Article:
> US SAILING Media > Sailor of the Week > 2009 > Sailor of the Week - September, 2009 > Bill Fastiggi
Sailor of the Week: Sept. 3 - 9
The 2009 Lightning World Championships have returned to the United States for the first time since 2003 (Miami, Fla.). The Mallets Bay Boat Club in Colchester, Vt. will play host to this prestigious championship on Sept. 12-18, preceded by the International Masters Championship on Sept. 9-11. The last time a New England state hosted the Lightning Worlds was the inaugural event in 1961 (Milford, Conn.). Lightning sailor and now regatta chairman, Bill Fastiggi (Winooski, Vt.), made this a reality.
The International Lightning Class Association examines a number of determining factors in selecting a venue for hosting this regatta. Quality of sailing conditions, availability of hotels and accommodations for participants and fans, availability of charter boats, proximity to the airport, tourism opportunities, and the strength of the organizing committee. Bill was confident in their bid to host. The Mallets Bay Boat Club has a track record of playing host to regattas of similar magnitude, including the 2007 Laser National Championship and the 2001 Lightning North American Championship.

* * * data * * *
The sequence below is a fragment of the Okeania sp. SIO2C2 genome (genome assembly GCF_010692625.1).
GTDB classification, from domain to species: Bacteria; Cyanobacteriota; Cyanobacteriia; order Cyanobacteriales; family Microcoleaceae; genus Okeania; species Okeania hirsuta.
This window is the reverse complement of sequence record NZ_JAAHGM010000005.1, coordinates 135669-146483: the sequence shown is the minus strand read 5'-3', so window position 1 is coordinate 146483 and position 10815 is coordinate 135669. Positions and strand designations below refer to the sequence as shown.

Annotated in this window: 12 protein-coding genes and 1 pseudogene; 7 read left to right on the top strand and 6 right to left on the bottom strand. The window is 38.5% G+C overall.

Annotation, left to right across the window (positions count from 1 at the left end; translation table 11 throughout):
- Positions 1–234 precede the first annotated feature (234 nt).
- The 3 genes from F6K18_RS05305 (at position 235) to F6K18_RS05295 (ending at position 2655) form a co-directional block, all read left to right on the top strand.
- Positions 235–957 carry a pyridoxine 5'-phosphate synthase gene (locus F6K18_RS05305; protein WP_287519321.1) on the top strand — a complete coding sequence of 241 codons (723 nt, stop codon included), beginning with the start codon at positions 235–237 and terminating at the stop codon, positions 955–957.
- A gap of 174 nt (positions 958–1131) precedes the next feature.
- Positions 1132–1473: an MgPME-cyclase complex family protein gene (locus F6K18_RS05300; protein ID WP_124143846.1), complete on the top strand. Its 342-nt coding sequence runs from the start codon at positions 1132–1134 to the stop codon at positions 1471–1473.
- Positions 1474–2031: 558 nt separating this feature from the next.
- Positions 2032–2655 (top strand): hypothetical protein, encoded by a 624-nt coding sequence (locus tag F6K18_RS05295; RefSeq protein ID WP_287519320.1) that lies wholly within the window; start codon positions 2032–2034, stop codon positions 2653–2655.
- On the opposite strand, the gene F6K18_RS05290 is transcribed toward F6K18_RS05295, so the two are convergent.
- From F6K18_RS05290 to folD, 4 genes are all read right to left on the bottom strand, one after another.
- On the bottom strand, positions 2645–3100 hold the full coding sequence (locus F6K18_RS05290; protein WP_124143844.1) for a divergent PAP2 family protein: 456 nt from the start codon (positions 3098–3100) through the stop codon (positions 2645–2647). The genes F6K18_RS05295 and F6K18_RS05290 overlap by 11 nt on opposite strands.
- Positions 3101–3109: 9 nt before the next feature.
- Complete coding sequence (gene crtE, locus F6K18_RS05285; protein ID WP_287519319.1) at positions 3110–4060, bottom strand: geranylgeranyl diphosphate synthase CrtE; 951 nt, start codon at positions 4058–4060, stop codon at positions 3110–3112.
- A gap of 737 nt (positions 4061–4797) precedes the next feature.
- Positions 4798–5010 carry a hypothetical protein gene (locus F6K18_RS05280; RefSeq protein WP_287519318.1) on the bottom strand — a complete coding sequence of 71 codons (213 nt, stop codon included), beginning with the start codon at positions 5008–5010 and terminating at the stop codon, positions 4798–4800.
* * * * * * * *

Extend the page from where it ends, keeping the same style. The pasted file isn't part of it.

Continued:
“We have a great local fleet, a very supportive club and local sailing community. We also have a large number of people on the organizing committee and a whole slew of volunteers to help run the event,” Bill explained. “We put forth a very strong bid and were fortunate enough to be selected over a few other very good venues. Burlington is a great city and there is a great social scene here for our visitors.”
This year's world championship will feature 63 boats from 11 countries for racing on the spectacular waterfront overlooking Lake Champlain and the Adirondack Mountains.
Bill and his brother, Rick, grew up crewing for his father on his Lightning and sailed Flying Juniors in a junior sailing program at his local yacht club. At the age of 77, his father still competes in the local Lightning fleet races. Ironically, his father grew up on Mamaroneck Harbor in New York, yet never learned to sail until he moved to Vermont. Rick became a professional boat captain.
Bill has always been a racer. “I don't have the patience for day sailing or cruising though,” he added. “I always need to be tinkering when I'm on a boat. If I didn't race, I probably wouldn't sail.”
Bill is a world class sailor having won many accolades, including a Gold medal at the Pan Am Games in 1999, and runner-up at the 2000 Lightning North American Championship. He is an expert sailmaker and rigger for Vermont Sailing Partners. A graduate of the U.S. Merchant Marine Academy, Bill is also a top level tactician, sail trimmer, and sailing coach.